CPR-3 isn’t called a missions organization. CPR-3 is a movement. So what does that look like, day to day? How do you even define a movement?
I can tell you that movement is what I see when I compare May 16th to March 2nd.
Movement is what I see rippling out as a new team arrives back home and I can see the awareness spread as they can’t contain everything they experienced for a week here.
Movement is the differences in openness in relationships. I’ve been putting myself out there for during the past two months, praying that God will soften hearts for ministry to girls here. The toughest girls, the ones I never would imagine I would pour into here, visited Shernando – for the first time since CPR-3 started! I visit them throughout the week, I go to see them before church starts, and I sit with them afterwards. They’ve transformed from standing and talking about me to pulling up a chair to talk with me.
I see movement in children correcting each other before I say a word, passing on lessons that I have been trying hard to pass to them. THAT’S real change, that’s what will really last.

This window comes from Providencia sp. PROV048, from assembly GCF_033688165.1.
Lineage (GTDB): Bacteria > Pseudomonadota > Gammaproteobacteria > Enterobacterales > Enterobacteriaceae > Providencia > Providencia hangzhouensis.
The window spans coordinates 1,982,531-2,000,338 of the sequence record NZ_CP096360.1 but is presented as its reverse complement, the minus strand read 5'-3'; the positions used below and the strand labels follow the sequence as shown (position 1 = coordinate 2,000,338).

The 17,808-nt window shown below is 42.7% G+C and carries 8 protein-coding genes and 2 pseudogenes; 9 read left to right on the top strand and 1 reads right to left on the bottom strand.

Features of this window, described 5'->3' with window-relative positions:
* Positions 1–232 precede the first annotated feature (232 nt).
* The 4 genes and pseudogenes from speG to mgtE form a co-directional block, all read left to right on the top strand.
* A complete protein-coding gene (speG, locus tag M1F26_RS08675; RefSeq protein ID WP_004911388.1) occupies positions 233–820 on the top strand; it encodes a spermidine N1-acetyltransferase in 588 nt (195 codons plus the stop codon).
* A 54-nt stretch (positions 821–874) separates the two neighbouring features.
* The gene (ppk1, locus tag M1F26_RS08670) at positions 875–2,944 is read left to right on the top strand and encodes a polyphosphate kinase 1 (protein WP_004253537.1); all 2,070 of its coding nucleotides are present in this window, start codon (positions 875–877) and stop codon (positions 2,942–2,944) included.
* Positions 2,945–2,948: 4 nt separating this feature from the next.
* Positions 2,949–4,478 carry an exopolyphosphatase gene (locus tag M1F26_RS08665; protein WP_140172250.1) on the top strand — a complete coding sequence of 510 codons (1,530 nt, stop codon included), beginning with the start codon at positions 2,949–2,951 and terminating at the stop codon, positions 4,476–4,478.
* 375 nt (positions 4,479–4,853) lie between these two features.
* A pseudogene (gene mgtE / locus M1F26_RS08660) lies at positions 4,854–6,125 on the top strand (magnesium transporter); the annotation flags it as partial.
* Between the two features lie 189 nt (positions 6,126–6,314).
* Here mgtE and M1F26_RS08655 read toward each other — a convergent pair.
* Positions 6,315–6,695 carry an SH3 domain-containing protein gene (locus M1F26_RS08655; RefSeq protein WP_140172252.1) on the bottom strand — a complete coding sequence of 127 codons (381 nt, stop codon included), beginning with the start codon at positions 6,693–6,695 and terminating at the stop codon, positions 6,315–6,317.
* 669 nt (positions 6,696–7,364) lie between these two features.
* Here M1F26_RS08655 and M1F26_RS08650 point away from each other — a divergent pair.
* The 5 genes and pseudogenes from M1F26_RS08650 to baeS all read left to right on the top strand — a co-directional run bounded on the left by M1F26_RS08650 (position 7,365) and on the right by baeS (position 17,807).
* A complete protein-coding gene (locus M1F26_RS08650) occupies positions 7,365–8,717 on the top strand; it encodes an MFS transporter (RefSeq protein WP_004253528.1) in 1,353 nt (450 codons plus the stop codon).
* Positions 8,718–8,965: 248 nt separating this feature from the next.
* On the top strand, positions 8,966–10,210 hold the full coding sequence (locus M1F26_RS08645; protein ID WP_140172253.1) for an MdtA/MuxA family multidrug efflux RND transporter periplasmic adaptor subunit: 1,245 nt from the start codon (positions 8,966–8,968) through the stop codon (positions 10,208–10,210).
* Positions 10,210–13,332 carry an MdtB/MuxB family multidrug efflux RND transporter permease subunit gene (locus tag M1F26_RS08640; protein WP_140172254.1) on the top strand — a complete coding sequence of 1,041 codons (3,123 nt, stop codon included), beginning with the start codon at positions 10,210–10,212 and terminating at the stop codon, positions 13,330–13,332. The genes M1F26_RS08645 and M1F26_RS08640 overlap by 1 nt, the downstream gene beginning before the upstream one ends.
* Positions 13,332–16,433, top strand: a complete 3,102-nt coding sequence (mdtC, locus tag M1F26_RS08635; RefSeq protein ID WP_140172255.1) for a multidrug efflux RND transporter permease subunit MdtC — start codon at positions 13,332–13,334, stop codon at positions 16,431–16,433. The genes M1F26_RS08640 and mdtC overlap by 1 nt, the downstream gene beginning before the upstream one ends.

Movement is getting a new intern and beginning to teach her – just to sit back and realize “Was it only two months ago I was in your shoes?”. It’s seeing the changes in yourself, interacting with people who treat someone else as the new girl and you as the girl that they’re getting to know. It makes a difference to be here on the ground and show people a different picture of a missionary in the community – one who is focused on the long term development in their country. Someone who believes this development is possible, that we’re past the handouts you give to a country in disaster.
Movement is what happens when you trust it all to God and you pray, with all your heart, for everything you touch that day. And it’s happening, here on the ground in Haiti.